Florida’s dire financial situation is already taking a massive toll on the State University System (SUS). While many member institutions have already taken drastic steps to scale back their respective budgets, misspending on new programs may do the most damage to the SUS system.
An article in Monday’s St. Petersburg Times chronicles a disturbing scenario in which upstart medical programs at the University of Central Florida and Florida International University are receiving funds from the state that are disproportionate to those being received by schools with medical programs already in place.
It was reported that the University of Florida, the gem of Florida’s SUS, is in danger of losing accreditation because of overcrowding and a lack of necessary resources. USF’s College of Medicine is in a similar situation, having an established program that is not receiving funding equal to the upstarts.
The argument against developing the medical programs at UCF and FIU is not grounded in a belief that one school is more deserving of a particular program than another, it is based on the illogical nature of the funding they are receiving. Creating new programs that are only hours away from similar ones provided by other state institutions only creates a homogenous university system.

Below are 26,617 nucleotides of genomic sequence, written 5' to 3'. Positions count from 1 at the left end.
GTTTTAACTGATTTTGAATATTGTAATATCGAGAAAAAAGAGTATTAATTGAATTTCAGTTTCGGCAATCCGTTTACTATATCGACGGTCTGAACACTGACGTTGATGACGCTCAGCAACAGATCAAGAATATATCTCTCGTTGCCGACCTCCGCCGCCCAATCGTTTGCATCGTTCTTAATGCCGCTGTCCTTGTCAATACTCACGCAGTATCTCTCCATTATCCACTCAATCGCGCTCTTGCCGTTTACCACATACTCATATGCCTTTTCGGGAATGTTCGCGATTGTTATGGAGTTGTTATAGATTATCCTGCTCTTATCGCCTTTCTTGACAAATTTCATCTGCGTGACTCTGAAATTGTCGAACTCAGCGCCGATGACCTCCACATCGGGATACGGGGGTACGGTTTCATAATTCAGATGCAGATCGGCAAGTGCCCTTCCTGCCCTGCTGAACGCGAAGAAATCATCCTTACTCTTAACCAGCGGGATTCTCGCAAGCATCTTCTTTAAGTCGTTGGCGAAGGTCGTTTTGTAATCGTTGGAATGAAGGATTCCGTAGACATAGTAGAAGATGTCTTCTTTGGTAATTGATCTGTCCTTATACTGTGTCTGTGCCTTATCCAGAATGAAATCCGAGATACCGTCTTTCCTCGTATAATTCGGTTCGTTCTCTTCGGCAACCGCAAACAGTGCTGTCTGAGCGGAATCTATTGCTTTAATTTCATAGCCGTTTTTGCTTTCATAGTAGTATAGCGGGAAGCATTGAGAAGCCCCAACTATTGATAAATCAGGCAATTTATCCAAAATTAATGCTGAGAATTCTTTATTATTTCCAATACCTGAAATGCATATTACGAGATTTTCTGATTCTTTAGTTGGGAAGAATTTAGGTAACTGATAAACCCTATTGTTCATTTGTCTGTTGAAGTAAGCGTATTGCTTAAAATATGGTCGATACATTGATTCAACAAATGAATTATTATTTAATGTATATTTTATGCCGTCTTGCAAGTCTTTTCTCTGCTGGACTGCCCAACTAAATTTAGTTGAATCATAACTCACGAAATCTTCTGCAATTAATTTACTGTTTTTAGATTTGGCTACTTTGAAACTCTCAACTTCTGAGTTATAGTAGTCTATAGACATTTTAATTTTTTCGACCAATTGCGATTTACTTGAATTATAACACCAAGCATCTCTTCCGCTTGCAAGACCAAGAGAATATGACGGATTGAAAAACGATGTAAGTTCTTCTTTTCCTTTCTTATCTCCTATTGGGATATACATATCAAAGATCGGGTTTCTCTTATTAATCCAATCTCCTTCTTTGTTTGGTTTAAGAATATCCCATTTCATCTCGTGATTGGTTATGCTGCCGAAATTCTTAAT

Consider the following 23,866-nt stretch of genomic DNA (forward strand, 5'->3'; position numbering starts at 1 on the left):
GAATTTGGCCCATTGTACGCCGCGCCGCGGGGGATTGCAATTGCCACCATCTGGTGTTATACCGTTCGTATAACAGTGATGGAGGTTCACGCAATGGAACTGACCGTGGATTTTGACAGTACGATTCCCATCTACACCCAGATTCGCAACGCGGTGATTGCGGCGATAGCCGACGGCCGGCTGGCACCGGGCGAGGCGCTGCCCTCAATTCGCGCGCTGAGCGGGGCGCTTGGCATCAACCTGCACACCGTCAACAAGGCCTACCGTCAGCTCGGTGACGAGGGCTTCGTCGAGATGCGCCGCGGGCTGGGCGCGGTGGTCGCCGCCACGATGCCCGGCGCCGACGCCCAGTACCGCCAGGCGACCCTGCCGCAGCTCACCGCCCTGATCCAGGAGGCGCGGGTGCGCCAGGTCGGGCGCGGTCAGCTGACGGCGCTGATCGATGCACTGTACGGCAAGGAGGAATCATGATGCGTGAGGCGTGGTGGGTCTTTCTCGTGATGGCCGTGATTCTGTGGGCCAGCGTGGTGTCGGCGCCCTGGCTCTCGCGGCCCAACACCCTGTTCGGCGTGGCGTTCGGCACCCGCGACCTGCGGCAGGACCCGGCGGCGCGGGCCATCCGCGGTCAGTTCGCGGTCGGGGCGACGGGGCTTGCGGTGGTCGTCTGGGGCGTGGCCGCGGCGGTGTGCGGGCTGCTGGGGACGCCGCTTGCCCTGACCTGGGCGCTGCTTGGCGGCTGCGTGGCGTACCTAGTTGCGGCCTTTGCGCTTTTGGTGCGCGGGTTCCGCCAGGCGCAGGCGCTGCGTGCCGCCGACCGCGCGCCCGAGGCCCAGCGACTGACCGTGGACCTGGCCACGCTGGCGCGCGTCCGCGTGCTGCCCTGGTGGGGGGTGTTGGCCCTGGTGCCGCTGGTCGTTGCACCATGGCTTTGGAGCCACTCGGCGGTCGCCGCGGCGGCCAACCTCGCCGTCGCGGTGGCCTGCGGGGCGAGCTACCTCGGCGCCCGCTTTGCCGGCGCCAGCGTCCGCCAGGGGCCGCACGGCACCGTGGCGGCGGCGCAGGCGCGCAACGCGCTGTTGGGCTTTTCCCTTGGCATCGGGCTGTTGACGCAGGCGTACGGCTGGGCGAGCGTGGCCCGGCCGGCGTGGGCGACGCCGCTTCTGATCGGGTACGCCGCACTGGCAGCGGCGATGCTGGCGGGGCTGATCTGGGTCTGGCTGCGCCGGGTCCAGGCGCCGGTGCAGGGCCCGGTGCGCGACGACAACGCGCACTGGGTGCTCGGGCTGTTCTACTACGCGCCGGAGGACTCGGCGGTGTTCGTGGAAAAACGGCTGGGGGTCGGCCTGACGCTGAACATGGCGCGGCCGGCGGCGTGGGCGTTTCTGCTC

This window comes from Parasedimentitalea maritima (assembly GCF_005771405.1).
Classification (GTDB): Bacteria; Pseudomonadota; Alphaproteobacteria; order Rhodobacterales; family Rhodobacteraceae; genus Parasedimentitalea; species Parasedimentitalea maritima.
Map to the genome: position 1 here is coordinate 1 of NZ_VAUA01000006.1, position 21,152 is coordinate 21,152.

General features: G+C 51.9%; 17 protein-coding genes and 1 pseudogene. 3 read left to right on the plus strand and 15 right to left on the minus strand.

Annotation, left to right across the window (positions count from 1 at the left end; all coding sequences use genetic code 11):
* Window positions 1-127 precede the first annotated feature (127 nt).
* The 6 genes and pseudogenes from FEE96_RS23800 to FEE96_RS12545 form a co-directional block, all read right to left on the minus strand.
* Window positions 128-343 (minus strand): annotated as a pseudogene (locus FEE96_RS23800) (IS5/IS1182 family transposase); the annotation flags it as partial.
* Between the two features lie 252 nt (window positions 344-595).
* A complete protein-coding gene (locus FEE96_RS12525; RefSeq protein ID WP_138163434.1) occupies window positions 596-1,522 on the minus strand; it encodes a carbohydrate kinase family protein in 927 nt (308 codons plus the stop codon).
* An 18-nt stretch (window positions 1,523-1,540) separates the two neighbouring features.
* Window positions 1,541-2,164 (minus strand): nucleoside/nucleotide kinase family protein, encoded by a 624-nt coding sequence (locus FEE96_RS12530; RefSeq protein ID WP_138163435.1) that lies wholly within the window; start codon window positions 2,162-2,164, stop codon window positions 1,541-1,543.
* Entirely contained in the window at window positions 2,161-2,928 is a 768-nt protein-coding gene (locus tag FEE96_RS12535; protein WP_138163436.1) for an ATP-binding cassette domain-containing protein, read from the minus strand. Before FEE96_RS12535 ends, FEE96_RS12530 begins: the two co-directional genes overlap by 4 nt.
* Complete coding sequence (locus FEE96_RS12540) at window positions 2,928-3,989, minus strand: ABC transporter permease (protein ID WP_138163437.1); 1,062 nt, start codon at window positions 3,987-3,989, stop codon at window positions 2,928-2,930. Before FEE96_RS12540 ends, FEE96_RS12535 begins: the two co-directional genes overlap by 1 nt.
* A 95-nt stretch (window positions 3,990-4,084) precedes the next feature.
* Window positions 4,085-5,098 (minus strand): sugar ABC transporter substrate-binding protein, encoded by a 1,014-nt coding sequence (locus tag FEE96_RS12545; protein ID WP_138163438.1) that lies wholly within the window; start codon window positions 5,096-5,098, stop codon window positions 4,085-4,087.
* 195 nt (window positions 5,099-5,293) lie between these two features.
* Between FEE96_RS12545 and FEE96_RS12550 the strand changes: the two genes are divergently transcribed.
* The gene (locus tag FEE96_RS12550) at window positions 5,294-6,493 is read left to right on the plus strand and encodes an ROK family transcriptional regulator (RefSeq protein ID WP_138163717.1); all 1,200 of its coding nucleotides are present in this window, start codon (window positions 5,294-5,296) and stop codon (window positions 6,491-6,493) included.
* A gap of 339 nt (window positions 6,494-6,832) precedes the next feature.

The strength of having a university system is the diversity provided by its member institutions. The City University of New York serves as a perfect example, because it uses 23 different universities to provide access to a well-rounded education. Each four-year university in the CUNY system provides a solid core of bachelor’s degrees, but different schools focus on different subjects. Those who seek to focus on business will attend one school that specializes in the subject, while those who plan to become nurses will apply elsewhere. The funding and tuition are the same, but the universities’ differences allow the best use of faculty and resources.
Members of the programs at UF and USF are not arguing that the younger programs should not be funded by the state, but that the already-established programs should receive an equivalent amount.
“We’re not asking them to take away money from other medical schools, we’re asking them to grow the pie and give us our fair share,” Dr. Bruce Kone, Dean of the UF medical school said to the Times.
The programs at UCF and FIU should not be abandoned, but they should be re-evaluated and possibly delayed until the state finds a way to resolve SUS’ financial problems.
If the state is unable – or unwilling – to fund each school’s medical program equally, it should be demanded that SUS reconsider the necessity of the new programs.